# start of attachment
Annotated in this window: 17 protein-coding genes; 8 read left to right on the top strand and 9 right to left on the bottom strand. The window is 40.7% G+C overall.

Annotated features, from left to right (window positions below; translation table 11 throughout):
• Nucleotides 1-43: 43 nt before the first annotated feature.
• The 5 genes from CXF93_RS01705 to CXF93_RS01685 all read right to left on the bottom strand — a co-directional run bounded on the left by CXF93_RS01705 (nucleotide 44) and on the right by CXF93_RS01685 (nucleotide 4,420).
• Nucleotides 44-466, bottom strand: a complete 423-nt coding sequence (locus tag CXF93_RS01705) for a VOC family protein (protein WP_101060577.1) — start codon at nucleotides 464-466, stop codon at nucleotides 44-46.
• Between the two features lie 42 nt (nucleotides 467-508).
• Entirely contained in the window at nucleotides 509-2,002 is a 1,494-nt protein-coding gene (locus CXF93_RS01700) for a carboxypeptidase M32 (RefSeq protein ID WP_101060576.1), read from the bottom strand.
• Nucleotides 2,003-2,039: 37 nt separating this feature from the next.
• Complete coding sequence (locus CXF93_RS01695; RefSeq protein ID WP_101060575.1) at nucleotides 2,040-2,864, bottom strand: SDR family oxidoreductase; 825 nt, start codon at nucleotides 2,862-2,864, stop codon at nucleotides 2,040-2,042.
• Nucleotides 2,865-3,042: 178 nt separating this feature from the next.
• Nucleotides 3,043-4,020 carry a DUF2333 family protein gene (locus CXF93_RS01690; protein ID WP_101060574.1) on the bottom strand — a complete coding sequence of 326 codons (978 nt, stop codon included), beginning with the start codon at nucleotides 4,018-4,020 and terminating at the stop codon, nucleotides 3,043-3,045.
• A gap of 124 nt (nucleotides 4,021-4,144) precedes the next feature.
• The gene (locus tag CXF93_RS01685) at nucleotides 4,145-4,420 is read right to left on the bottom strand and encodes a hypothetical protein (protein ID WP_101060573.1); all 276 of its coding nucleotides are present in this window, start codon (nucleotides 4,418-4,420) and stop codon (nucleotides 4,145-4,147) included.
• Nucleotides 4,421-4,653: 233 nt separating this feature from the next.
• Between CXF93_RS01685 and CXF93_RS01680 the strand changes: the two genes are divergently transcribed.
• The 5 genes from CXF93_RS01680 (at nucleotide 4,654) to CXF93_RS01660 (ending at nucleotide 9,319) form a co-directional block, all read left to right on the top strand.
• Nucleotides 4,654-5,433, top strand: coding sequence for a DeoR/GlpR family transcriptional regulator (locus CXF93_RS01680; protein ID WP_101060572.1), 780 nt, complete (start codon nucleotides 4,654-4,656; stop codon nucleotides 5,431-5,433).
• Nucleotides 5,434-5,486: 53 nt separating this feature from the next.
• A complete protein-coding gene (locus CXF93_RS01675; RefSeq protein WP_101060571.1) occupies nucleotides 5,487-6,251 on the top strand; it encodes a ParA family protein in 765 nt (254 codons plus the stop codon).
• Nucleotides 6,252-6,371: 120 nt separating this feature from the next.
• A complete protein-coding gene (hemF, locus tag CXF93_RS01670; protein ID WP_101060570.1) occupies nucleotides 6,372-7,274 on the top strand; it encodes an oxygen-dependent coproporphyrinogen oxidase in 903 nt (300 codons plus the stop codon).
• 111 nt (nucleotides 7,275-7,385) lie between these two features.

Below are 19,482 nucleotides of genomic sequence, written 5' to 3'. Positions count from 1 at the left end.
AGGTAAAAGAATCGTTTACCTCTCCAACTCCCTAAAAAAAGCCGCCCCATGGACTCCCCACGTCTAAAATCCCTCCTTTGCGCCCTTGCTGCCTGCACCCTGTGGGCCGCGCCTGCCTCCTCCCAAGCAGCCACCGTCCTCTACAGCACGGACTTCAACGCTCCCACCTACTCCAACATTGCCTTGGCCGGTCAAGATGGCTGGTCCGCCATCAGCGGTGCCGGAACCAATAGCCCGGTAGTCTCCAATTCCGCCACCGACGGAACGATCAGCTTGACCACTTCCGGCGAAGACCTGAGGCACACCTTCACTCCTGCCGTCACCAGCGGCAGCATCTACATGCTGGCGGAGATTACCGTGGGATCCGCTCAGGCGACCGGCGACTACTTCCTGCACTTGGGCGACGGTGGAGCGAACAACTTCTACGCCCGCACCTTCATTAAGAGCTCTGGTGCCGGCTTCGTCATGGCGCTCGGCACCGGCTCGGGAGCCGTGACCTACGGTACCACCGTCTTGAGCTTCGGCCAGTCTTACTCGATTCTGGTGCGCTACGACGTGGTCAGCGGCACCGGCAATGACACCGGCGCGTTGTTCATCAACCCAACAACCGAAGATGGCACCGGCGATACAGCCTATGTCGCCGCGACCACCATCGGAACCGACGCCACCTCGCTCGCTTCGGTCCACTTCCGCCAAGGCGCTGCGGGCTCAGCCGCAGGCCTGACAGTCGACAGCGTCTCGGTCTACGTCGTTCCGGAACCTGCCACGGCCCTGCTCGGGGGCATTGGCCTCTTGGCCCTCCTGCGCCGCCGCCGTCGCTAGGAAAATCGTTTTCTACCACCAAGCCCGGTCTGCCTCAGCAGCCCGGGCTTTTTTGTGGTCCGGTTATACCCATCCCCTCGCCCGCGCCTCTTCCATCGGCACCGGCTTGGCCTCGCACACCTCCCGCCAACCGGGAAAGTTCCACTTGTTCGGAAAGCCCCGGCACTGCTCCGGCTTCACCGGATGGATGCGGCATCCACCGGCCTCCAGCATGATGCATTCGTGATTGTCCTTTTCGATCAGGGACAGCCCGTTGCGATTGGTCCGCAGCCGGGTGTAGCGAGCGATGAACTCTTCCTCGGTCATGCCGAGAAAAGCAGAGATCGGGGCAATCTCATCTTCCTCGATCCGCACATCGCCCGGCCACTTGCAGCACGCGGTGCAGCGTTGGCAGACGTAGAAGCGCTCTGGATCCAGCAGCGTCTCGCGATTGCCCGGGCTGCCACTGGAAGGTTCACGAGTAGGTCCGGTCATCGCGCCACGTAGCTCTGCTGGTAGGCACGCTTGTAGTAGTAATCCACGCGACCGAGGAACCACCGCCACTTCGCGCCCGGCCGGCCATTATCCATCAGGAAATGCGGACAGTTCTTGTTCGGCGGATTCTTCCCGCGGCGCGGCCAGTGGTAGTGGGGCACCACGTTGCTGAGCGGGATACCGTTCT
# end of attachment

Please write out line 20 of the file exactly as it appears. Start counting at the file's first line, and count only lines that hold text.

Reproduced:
• Nucleotides 6,252-6,371: 120 nt separating this feature from the next.